There are essential caveats relevant to the interpretation of internet impacts on academic performance. Due to the divergent impacts of internet use on childrens academic performances, these concepts of academic improvement as a result of internet use demands additional research into future. Besides, the gains in academic performances of students have also been downplayed in many instances of academic portfolio since internet use has also been associated with numerous hitches on students social cognitive development due to some of the offensive contents that are principally present in various online platforms (Buckingham & Rebekah 18).

Using internet is also believed to have a social impact of improved reading test scores in schools among other areas of social development. The methodology of internet use by children is fundamental to the impacts that its use creates with regard to their performances. In particular, many children whose internet uses impacts positively to their academic performance are the web-users as opposed to either email use or other communication platforms. Web is principally text based. As a result, more time on web use is deemed to imply more times taken while reading online materials which acts as the main reason behind improved academic performance particularly in non-technical subjects like languages. Such subjects depend grossly on reading skills and other standardized scores that are improved by intense reading (Jackson, et al. 41).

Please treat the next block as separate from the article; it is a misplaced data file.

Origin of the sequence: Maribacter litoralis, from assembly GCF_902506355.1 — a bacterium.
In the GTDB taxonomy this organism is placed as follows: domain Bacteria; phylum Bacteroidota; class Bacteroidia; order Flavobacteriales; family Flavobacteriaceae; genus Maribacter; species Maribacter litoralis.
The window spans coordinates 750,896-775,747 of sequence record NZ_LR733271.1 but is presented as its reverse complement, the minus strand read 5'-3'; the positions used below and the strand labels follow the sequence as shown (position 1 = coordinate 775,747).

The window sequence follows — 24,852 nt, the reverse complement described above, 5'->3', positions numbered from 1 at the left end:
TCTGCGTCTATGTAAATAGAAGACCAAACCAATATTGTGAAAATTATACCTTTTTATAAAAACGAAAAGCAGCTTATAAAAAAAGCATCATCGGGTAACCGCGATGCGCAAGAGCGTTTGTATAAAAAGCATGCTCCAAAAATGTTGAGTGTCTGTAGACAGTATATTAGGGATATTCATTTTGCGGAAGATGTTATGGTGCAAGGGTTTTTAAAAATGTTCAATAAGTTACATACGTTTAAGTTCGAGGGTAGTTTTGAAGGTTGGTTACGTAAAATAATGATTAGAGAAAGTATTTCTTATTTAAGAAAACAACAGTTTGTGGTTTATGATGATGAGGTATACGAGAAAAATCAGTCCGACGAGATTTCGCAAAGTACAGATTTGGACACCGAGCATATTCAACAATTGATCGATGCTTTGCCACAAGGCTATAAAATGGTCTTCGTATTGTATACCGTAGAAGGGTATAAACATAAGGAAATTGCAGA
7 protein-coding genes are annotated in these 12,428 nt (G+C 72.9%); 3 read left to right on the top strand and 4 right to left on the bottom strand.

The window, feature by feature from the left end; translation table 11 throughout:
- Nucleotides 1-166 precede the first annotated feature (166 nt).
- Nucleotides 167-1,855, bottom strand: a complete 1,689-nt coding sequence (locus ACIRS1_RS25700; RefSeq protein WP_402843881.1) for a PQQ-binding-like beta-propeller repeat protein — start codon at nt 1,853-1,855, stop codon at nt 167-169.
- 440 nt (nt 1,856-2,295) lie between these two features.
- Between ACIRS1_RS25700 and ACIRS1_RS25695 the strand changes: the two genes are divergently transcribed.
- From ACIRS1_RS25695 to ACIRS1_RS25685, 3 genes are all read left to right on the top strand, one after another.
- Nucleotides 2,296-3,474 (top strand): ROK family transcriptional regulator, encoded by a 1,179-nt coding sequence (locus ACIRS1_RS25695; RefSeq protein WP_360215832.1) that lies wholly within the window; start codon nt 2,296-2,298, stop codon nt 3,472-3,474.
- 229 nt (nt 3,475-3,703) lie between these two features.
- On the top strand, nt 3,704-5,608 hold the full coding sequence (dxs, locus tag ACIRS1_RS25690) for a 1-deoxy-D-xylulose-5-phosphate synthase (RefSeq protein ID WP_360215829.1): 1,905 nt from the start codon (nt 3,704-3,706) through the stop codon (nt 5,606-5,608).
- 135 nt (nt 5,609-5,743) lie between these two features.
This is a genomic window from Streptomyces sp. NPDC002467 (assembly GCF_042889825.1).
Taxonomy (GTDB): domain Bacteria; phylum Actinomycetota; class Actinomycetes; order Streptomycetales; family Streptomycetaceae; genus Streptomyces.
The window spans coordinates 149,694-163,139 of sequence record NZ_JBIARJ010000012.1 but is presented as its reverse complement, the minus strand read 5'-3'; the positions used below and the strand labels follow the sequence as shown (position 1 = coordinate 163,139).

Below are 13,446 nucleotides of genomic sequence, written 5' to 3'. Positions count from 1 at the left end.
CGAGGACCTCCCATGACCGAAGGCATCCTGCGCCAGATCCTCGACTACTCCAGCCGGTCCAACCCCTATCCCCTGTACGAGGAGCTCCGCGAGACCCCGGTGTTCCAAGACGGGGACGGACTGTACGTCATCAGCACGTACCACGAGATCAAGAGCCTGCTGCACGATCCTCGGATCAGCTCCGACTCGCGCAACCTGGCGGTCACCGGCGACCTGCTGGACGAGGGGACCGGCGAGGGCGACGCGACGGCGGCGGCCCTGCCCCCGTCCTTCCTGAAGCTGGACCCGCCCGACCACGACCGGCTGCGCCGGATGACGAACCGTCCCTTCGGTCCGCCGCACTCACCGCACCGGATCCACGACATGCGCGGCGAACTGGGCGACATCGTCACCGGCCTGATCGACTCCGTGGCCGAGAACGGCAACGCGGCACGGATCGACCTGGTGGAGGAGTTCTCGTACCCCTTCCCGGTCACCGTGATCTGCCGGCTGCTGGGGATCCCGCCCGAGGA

Additional research shows that there is a critical relationship between technology use and academic performance in general. However, the causal relationship has been hard to establish empirically. Different studies however indicate that the presence of educational resources at homes such as computers is also presumed to have a significant academic impact on the success of both mathematics and sciences too when controlled use is adopted. High test scores have been linked with having a home computer even with controlled family incomes among other factors associated with reading the test scores. There has been a finding which shows that the participation of children in a set of networked learning community enhances educational outcomes particularly for the at-risk children. Internet is one of the platforms that enhance the participation of children in such a network (Jackson, et al. 43).

Some researchers also suggest that recent global rises in physical or non-verbal intelligence forms of test scores may be a product of exposure to proliferation of illustrations disposed through electronic technology. In this regard, the effect of use of computer-based technology and internet by children in academics remains considerably uncertain. The present evidence however posits that owning a computer at home is associated with better performance in the field of academics despite the fact that majority of literatures fail to curb on factors that align with having a home computer. The impacts computer-based schools and other after school activities are subtle although there have been numerous favorable impacts under certain circumstances such as existence of supportive learning environment (Jackson, et al. 53).